Here you will find links to literary treasures, historical resources and other worthwhile readings about the Philippines and how we treat one another.

How We Communicate

Philippine Characteristics vs. Other Nations

Broad Historical Overview


Land Reform: CARP

Geography and Climate Change Mapping (Australia Project)

The Philippine American War

World War II


Living or Traveling in the Philippines

Sabah and Sulu

The Marcos Files


22 Responses to “Library”
  1. ikalwewe says:

    I just noticed you posted the Geert-Hofstede Profile which I posted I in my I/We comment in your article Filipino mirror. I want to write more about it, so people can “understand” it better (the studies that back-up this claim), but I’m just too lazy..

    • Joe America says:

      And sometimes I’m lazy, too, and slow, and negligent. But then I am retired, and it is authorized. 🙂

      I want to write about it, too, to try to put it into context of what I see and experience hereabouts. I’ve added your blog (the one about nails sticking out) to the blog listing at the Philippine Blog Center. It needs an overseas perspective, and yours is both amusing and interesting. I suppose that I’ll have to scrap all my logical fallacies in arguing with you.

  2. sonny says:

    I’m just curious. How do you rate the book IN OUR IMAGE by Stanley Karnow.

    • Joe America says:

      I’ve not read it, but reviews are generally favorable, and the author won a Pulitzer for the book (History). The criticisms are that it is not a fully annotated academic work, and that Karnow comes across as paternalistic toward Filipinos. What’s your take on it? The book has to be purchased, I believe, so I can’t include it in the library here.

  3. Democrats are very different. They believe by passing a law commanding everyone in society to be rich and prosperous, it will happen automatically.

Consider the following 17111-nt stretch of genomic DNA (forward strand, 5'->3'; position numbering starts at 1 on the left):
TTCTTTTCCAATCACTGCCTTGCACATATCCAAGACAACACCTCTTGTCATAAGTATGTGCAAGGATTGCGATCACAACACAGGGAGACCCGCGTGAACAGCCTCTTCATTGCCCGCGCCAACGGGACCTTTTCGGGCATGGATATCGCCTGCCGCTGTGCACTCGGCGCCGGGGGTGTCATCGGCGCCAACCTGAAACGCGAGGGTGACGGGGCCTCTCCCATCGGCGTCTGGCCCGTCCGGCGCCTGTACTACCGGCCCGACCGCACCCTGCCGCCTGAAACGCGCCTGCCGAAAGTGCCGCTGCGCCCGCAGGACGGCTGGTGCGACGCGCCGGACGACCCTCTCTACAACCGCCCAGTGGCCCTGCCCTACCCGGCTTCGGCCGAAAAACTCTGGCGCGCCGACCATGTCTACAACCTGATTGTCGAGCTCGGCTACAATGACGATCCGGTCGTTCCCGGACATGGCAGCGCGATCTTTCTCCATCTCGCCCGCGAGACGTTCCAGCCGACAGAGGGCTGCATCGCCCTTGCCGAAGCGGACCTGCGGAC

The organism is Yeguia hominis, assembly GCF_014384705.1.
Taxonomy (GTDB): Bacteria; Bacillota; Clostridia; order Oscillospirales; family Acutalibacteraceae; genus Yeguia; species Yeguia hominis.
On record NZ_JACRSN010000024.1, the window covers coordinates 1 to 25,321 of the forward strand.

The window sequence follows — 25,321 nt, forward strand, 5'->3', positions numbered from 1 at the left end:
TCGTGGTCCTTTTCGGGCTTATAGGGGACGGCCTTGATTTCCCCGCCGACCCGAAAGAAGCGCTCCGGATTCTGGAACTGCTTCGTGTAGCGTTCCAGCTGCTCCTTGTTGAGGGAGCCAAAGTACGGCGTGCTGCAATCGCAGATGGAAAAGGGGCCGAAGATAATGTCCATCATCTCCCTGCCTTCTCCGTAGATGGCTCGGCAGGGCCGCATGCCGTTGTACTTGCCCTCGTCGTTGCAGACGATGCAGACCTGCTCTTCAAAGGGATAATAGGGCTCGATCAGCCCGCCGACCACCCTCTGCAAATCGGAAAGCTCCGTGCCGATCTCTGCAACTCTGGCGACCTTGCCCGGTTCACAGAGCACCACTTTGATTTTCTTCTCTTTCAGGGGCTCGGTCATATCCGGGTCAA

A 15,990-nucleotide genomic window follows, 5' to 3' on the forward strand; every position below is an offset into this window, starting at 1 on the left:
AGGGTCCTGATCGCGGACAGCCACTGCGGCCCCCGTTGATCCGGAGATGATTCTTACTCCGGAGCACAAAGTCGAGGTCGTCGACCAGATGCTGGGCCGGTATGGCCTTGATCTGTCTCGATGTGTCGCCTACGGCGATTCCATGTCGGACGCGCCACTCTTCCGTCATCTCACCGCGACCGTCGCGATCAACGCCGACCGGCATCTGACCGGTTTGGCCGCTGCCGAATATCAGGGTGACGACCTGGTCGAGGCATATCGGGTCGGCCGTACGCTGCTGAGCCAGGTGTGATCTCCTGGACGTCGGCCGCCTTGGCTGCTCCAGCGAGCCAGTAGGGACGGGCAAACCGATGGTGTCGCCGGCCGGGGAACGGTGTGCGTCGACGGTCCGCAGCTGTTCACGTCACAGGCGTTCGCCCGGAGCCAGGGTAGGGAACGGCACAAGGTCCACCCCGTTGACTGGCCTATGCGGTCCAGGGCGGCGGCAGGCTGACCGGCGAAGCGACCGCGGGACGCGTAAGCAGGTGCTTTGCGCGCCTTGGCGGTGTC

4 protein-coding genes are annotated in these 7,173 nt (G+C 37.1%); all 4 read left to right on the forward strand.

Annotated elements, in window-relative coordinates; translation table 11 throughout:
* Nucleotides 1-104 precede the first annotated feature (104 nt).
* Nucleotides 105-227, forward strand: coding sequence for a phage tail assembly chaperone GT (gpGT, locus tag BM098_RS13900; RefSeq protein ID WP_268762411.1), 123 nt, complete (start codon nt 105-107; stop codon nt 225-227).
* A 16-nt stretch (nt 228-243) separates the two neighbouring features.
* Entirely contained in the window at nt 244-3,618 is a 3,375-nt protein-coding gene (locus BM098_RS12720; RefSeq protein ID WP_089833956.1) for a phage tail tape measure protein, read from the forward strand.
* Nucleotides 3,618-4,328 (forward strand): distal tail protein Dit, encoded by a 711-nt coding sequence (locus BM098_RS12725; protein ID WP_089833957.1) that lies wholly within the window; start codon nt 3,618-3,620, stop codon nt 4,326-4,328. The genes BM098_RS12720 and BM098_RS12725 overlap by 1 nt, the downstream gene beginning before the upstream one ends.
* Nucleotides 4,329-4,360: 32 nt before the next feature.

They could not imagine exporting prosperity overseas to those who so desire to work for and earn the same. Here’s the father of Democrat Idealism:

    The Goal: FDR’s Four Freedoms everywhere as first declared in his speech before the U.S. Congress Jan. 6, 1941

    The Solution: Give every nation independence and sovereignty whether they are ready for self-rule or not.

    As the Third World countries emerged after World War II their lot getting worse every year, it now appears the cure i.e. granting former colonies independence proved to be worse much worse than the disease.

    Even more difficult is convincing Washington DC FDR’s experiment is a failure. The World Bank, IMF and the UN must be replaced, rivaled or reformed.

    The cure (which turned out to be worse than the disease): Give every nations independence and sovereignty whether they are ready for self-rule or not.

    Proposed title: Realpolitik : The Problem With Democrats’ Idealism

    FDR: “In future days, which we seek to secure, we look forward to a world founded upon four essential human freedoms.

    The FIRST is the freedom of speech and expression–everywhere in the world.

    The SECOND is the freedom of every person to worship God in his own way–everywhere in the world.

    The THIRD is the freedom from want–which, translated into world terms, means economic understandings which will secure to every nation a healthy peacetime life for its inhabitants–everywhere in the world.

    The FOURTH is freedom from fear–which, translated into world terms, means a worldwide reduction of armaments to such a point and in such a thorough fashion that no nation will be in a position to commit an act of physical aggression against any neighbor–anywhere in the world.